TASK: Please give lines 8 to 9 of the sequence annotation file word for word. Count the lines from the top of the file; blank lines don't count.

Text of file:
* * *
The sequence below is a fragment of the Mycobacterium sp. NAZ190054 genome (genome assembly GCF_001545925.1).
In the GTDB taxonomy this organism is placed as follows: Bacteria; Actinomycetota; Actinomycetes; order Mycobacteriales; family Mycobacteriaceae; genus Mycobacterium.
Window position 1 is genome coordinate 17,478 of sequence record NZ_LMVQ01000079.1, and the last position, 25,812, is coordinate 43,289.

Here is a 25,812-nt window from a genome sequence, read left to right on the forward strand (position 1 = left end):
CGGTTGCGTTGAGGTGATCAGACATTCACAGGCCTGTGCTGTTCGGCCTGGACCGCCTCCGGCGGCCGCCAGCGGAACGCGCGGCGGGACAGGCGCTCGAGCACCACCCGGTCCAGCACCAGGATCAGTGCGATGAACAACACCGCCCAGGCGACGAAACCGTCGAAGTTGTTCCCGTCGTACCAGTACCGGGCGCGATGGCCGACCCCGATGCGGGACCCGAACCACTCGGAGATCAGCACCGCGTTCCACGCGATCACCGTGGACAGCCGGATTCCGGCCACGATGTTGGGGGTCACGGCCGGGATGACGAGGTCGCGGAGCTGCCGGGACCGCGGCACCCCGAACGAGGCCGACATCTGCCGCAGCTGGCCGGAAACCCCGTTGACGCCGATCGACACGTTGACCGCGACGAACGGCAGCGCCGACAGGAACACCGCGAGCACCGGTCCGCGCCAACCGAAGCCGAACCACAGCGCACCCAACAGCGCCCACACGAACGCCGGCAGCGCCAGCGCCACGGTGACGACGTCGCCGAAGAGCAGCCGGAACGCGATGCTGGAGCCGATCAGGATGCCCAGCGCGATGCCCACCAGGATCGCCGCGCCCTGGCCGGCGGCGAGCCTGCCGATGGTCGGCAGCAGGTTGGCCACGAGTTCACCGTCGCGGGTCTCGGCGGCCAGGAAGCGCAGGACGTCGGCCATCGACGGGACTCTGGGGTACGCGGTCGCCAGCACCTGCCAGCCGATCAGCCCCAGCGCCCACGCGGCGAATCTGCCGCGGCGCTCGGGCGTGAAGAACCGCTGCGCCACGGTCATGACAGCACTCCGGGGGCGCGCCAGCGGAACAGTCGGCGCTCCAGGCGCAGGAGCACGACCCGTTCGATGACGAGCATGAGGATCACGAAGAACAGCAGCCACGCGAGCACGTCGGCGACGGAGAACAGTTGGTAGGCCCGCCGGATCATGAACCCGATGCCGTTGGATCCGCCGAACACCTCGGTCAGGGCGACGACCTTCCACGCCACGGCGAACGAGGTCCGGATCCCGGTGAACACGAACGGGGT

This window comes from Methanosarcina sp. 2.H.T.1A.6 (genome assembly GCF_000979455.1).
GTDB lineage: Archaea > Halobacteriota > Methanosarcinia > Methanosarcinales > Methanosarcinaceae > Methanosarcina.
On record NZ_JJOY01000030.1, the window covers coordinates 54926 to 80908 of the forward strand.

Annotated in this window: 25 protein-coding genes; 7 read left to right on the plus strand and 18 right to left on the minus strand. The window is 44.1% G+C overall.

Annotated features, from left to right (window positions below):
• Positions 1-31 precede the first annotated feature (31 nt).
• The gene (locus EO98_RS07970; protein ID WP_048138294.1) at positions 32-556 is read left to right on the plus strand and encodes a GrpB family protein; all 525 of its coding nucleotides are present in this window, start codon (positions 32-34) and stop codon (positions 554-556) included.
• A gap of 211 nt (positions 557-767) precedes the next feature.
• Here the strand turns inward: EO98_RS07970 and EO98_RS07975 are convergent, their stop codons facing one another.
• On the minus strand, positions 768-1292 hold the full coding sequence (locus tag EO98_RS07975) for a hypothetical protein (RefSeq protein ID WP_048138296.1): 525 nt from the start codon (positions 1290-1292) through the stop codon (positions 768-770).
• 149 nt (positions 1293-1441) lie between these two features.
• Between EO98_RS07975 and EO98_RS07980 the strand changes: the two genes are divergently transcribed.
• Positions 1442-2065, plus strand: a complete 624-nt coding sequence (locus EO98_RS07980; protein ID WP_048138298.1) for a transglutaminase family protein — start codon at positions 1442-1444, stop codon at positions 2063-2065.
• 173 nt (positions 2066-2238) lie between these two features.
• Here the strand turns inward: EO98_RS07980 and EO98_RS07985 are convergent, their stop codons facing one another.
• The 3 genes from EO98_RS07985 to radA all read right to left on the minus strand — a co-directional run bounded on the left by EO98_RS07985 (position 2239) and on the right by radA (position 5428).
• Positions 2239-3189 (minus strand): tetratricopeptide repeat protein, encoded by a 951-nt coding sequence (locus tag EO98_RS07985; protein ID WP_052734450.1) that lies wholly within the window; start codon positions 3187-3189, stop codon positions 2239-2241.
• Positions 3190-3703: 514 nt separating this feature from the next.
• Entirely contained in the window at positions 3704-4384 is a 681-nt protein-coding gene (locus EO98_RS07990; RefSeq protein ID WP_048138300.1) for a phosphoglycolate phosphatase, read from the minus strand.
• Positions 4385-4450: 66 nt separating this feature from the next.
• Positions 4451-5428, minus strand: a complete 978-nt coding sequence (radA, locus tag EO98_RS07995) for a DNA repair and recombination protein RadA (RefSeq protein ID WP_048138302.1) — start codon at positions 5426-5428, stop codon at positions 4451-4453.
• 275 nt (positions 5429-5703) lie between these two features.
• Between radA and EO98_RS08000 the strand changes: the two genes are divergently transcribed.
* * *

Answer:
On record NZ_JJOY01000030.1, the window covers coordinates 54926 to 80908 of the forward strand.

Annotated in this window: 25 protein-coding genes; 7 read left to right on the plus strand and 18 right to left on the minus strand. The window is 44.1% G+C overall.